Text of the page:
If you’ve never been in a situation where you’ve been prescribed physical therapy to help you recover from an injury, medical condition, or medical procedure, then you may have a number of questions regarding how therapy can help. Many people live their lives every day without doing a set of daily stretches, exercises, or other physical routines to stay healthy, so why would anyone need to start doing such things now after an incident? In this article, we will discuss the various elements of physical therapy and the role it can play in your recovery, and hopefully, put some of these questions to rest.
What Is Physical Therapy?
Your body is a network of moving parts that are constantly working together to help you perform its everyday task. The simple act of getting out of bed in the morning and walking out of your room works every muscle, joint, and ligament in your body, and when one of those moving parts stops working the way it is meant to, the entire performance becomes hindered. Physical therapy is a medical practice designed to evaluate your body’s biomechanical functions to identify, and hopefully correct, any of its deficiencies and shortcomings. If you think of your body as a machine, then you can think of doctors and physical therapists as the maintenance crew. Despite popular belief, no human being on Earth has a perfect, full-functioning body. We all experience aches, pains, underworked muscles, overstretched tissue, and stiff joints to one degree or another and we all require some level of routine maintenance. When we add injuries, deformities, and surgeries to the mix, the need for that therapy/maintenance becomes more dire. Physical therapists, often under the direction of your doctor, will devise a care and recovery plan that is specifically catered to your condition, and implement a series of exercises, stretches, and physical routines to help your body recover, and get back to its normal levels of functionality that you experienced prior to any incident that led you here.
Why Do I Need Therapy?
As we mentioned above, physical therapy can be employed to address a number of deficiencies your body is experiencing. For instance, a pediatric physical therapist, one who specializes in the physical care and rehabilitation of children, could be assigned a case where a child is experiencing an abnormal gait due to an uneven length of their legs. Obviously, a doctor or therapist cannot force the bones to grow, or readjust them to a better length, so a therapy plan will need to be designed to help teach that child how to balance and walk safely and live a productive life for as long as this physical ailment stays with them.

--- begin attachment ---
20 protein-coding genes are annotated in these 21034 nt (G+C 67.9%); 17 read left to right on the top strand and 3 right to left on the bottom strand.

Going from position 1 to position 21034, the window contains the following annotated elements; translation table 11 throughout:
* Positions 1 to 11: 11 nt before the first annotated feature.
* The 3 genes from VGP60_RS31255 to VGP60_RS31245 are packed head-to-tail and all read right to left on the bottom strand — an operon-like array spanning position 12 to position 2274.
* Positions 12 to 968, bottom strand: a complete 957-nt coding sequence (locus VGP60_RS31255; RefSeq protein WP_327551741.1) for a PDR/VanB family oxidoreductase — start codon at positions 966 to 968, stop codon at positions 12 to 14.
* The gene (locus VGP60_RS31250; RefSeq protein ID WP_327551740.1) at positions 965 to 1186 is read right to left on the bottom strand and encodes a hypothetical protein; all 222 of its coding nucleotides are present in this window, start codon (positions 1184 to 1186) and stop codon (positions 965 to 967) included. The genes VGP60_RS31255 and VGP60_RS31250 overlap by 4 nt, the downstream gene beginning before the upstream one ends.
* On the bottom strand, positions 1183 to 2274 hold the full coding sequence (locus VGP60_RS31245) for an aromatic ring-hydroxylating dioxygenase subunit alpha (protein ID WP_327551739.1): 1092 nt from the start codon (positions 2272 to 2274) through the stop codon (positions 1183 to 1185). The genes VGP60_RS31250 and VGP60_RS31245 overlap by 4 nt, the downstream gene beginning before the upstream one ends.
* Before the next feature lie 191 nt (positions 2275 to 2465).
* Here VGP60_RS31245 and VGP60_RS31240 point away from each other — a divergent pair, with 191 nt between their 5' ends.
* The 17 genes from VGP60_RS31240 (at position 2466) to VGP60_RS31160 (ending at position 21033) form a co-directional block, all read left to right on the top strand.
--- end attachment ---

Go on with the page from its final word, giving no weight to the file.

However, the most common applications for physical therapy are recovering from injuries and medical procedures like surgery. After an injury or medical procedure takes place, the patient is typically “laid up” or forced into a sedentary, inactive lifestyle while their bodies heal from the initial injury. During this time of inactivity, their muscles get weaker (especially in the injured area), their soft tissue and ligaments do not get stretched, and the joints do not experience their full range of motion. In other words, while one part of the body is healing, the rest of it is deteriorating, and this causes many problems for the body’s overall performance. Therefore, after spending those several weeks off your feet while you heal are up, you’re going to wake up and get out of bed in the morning feeling better than ever, the pain from your injury will be mostly gone, and you’ll feel ready to get back on that horse and be productive…until you notice that walking out of your room is a bit more difficult and uncomfortable than it used to be.
How Does It Work?
An important thing to understand about your body, and how all of its moving parts are working together to help you move and perform tasks, is that when one area or muscle group stops performing its fair share of the work, your body will find ways to compensate for it. If you injured your bicep and spent 6-12 weeks without using that arm, how much work do you think your rotator cuff in your shoulder will be ready to do? Another muscle group will take over some of the work, another limb will bear more of the burden of weight, and the ligaments will stretch further when the joint stops moving at the range it used to. All of these things add to the wear and tear of your body and lead to more pain and inactivity in the future. Physical therapy is designed to stop this from happening. When many people recover from an injury, they come to the conclusion that if it doesn’t hurt anymore, then it’s all better. This mindset is a slippery slope that will only lead to more struggles, aches, and pains as you advance in age. The seemingly tedious stretches, exercises, and routines that your physical therapist has you perform are designed to target those areas where strength, flexibility, and range of motion have suffered the most. If you commit to a recovery plan with your physical therapist and see it all the way through, you will notice an undeniable difference in the pace of your recovery, and you will be amazed at how much of your physical functionality you regained.
Physical therapy is far from a simple magic bullet that cures all of your ailments. It requires hard work, commitment, and a team of experts to help keep you motivated and engaged throughout the process to ensure that your road to recovery is as swift and painless as possible. Theradynamics is a therapy and rehabilitation clinic that specializes in the care and recovery of those suffering from physical, or cognitive, impairments. Our team of licensed therapists, and pediatric physical therapists, stand ready to help you on your journey to a full recovery with one-on-one therapy sessions, and a number of convenient locations. For more information, please visit our website and schedule your first visit today.